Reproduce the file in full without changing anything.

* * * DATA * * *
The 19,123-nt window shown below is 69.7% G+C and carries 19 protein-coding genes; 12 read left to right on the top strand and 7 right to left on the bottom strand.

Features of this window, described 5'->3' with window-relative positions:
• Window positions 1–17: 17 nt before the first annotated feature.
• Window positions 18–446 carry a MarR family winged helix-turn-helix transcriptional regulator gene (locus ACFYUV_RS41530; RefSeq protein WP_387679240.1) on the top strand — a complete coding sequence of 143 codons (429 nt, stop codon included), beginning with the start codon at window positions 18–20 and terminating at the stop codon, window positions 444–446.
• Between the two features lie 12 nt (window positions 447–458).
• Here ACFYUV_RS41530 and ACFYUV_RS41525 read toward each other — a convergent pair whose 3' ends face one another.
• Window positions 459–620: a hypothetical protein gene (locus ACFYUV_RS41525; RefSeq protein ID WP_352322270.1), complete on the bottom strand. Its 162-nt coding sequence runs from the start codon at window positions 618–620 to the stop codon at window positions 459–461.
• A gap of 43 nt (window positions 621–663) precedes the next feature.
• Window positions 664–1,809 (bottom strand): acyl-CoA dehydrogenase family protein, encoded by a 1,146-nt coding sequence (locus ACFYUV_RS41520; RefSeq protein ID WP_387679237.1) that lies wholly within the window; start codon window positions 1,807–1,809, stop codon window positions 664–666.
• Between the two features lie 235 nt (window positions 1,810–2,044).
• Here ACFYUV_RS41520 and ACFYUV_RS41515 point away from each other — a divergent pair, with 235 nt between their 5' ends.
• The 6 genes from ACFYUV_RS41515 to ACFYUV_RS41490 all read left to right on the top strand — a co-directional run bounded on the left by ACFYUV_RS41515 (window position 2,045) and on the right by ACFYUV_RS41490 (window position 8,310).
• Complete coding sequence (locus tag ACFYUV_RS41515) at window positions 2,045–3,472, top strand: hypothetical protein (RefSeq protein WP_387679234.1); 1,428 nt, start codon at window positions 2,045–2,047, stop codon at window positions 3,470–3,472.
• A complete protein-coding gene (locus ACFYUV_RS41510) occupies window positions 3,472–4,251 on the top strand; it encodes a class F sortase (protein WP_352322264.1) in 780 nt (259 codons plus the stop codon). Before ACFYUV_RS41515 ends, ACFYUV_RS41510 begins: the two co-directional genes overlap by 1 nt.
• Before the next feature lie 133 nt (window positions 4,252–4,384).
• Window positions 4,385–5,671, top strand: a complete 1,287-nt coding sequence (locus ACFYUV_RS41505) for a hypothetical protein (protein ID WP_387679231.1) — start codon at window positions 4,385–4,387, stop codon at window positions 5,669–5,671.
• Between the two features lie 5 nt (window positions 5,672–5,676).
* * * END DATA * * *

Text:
The 19,123-nt window shown below is 69.7% G+C and carries 19 protein-coding genes; 12 read left to right on the top strand and 7 right to left on the bottom strand.

Features of this window, described 5'->3' with window-relative positions:
• Window positions 1–17: 17 nt before the first annotated feature.
• Window positions 18–446 carry a MarR family winged helix-turn-helix transcriptional regulator gene (locus ACFYUV_RS41530; RefSeq protein WP_387679240.1) on the top strand — a complete coding sequence of 143 codons (429 nt, stop codon included), beginning with the start codon at window positions 18–20 and terminating at the stop codon, window positions 444–446.
• Between the two features lie 12 nt (window positions 447–458).
• Here ACFYUV_RS41530 and ACFYUV_RS41525 read toward each other — a convergent pair whose 3' ends face one another.
• Window positions 459–620: a hypothetical protein gene (locus ACFYUV_RS41525; RefSeq protein ID WP_352322270.1), complete on the bottom strand. Its 162-nt coding sequence runs from the start codon at window positions 618–620 to the stop codon at window positions 459–461.
• A gap of 43 nt (window positions 621–663) precedes the next feature.
• Window positions 664–1,809 (bottom strand): acyl-CoA dehydrogenase family protein, encoded by a 1,146-nt coding sequence (locus ACFYUV_RS41520; RefSeq protein ID WP_387679237.1) that lies wholly within the window; start codon window positions 1,807–1,809, stop codon window positions 664–666.
• Between the two features lie 235 nt (window positions 1,810–2,044).
• Here ACFYUV_RS41520 and ACFYUV_RS41515 point away from each other — a divergent pair, with 235 nt between their 5' ends.
• The 6 genes from ACFYUV_RS41515 to ACFYUV_RS41490 all read left to right on the top strand — a co-directional run bounded on the left by ACFYUV_RS41515 (window position 2,045) and on the right by ACFYUV_RS41490 (window position 8,310).
• Complete coding sequence (locus tag ACFYUV_RS41515) at window positions 2,045–3,472, top strand: hypothetical protein (RefSeq protein WP_387679234.1); 1,428 nt, start codon at window positions 2,045–2,047, stop codon at window positions 3,470–3,472.
• A complete protein-coding gene (locus ACFYUV_RS41510) occupies window positions 3,472–4,251 on the top strand; it encodes a class F sortase (protein WP_352322264.1) in 780 nt (259 codons plus the stop codon). Before ACFYUV_RS41515 ends, ACFYUV_RS41510 begins: the two co-directional genes overlap by 1 nt.
• Before the next feature lie 133 nt (window positions 4,252–4,384).
• Window positions 4,385–5,671, top strand: a complete 1,287-nt coding sequence (locus ACFYUV_RS41505) for a hypothetical protein (protein ID WP_387679231.1) — start codon at window positions 4,385–4,387, stop codon at window positions 5,669–5,671.
• Between the two features lie 5 nt (window positions 5,672–5,676).